When it comes to caring for your chrysanthemum, the best technique to practice is pinching. When the plant grows to around 15 centimetres high, pinch them by removing the stem found above the second layer of leaves. This ensures the flower grows downwards and prevents premature blooming. This practice needs to continue throughout the season. The offcuts can grow additional chrysanthemums.
What Does the Chrysanthemum Flower Mean?
The name chrysanthemum derives from the Greek word for gold, chrysos, and anthemon meaning flower. The same can be said for the Chinese and Japanese translation of the flower’s name, which also means gold flower.
The flower symbolises a few things, namely:
- The change of seasons – the plant belongs to the group known as Four Gentlemen of China, which symbolises the changing of seasons
- It has been used to decorate gravesites and is often seen as a symbol of death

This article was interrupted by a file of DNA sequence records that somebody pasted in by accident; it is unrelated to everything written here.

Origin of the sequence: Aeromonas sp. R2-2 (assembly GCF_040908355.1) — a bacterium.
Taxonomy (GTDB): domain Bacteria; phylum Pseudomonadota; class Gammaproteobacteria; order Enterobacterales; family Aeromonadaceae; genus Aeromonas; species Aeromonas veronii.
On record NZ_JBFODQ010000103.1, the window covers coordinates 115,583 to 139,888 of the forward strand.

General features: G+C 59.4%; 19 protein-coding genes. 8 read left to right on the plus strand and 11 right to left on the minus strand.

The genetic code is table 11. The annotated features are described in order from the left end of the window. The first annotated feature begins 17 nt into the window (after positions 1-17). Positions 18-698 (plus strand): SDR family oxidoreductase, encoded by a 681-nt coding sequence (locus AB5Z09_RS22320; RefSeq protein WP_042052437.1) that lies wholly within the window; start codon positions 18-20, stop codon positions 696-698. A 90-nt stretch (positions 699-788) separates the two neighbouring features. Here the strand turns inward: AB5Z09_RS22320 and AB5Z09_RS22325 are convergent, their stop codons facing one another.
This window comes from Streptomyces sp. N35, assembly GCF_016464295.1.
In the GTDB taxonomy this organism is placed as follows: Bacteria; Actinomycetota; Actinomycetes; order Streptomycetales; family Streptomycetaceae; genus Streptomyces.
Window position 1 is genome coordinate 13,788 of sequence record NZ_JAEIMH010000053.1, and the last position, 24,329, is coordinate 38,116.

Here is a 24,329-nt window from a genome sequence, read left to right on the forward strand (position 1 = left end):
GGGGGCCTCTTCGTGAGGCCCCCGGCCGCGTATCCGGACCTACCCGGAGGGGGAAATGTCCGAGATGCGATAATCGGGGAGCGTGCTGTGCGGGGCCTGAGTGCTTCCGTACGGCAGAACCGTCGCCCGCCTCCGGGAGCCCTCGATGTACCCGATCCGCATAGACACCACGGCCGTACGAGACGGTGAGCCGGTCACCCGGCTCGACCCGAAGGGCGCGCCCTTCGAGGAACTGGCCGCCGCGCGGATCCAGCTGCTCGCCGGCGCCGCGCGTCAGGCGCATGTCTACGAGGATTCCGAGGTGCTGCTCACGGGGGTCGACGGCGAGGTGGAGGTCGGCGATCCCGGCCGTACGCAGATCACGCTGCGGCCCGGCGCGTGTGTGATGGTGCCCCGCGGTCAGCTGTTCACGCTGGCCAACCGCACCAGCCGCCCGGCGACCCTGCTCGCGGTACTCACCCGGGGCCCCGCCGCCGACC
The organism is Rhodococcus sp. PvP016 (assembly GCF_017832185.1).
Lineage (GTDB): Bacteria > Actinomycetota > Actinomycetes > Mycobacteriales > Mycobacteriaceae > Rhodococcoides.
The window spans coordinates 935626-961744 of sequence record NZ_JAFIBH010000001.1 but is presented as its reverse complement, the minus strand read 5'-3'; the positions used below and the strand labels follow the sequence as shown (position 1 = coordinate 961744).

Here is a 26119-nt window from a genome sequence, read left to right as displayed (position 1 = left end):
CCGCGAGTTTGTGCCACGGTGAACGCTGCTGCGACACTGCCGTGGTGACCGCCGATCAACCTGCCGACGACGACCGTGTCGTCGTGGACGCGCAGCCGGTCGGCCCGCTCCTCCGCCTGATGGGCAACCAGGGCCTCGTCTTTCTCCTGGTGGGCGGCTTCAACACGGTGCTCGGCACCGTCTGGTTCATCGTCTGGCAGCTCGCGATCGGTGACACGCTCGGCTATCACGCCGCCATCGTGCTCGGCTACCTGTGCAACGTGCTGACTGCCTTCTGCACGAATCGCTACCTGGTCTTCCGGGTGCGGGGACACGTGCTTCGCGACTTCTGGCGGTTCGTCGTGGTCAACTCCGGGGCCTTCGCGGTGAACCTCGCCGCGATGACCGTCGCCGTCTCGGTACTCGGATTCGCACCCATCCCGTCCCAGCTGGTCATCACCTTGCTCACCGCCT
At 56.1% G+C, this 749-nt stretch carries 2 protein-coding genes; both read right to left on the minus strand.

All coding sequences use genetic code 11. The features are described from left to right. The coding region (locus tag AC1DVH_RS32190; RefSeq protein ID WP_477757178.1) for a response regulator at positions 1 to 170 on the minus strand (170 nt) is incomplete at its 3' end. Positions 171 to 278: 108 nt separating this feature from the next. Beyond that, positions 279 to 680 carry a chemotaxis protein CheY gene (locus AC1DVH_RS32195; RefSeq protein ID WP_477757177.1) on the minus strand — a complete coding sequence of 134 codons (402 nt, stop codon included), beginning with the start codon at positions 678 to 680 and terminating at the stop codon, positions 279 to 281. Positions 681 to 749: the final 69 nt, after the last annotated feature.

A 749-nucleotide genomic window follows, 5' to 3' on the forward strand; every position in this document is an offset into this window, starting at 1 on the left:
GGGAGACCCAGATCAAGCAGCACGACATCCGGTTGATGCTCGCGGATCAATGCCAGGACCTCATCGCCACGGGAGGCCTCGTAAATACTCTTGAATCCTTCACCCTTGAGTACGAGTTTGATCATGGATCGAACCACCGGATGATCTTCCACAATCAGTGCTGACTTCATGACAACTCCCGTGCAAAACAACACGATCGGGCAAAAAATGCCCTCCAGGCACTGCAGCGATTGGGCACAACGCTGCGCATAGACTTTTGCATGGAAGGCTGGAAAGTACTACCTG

- The bloom is also the official November birth flower. In this context, they symbolise well wishes, bringing joy, good luck and happiness into the home. If you’re not born in November, find out what your birth month flower is here.
Are chrysanthemums easy to grow?
Yes, they’re one of the easiest flowers to grow. However, if you’re looking to grow showstopper flowers, it can become a tricky process.
Do chrysanthemums grow back each year?
With the correct care in winter, i.e., a mulch layer to protect the soil from freezing, chrysanthemums will return year after year.
How long do mums last after they bloom?
Depending on the conditions in your area and garden, mums can last up to three weeks.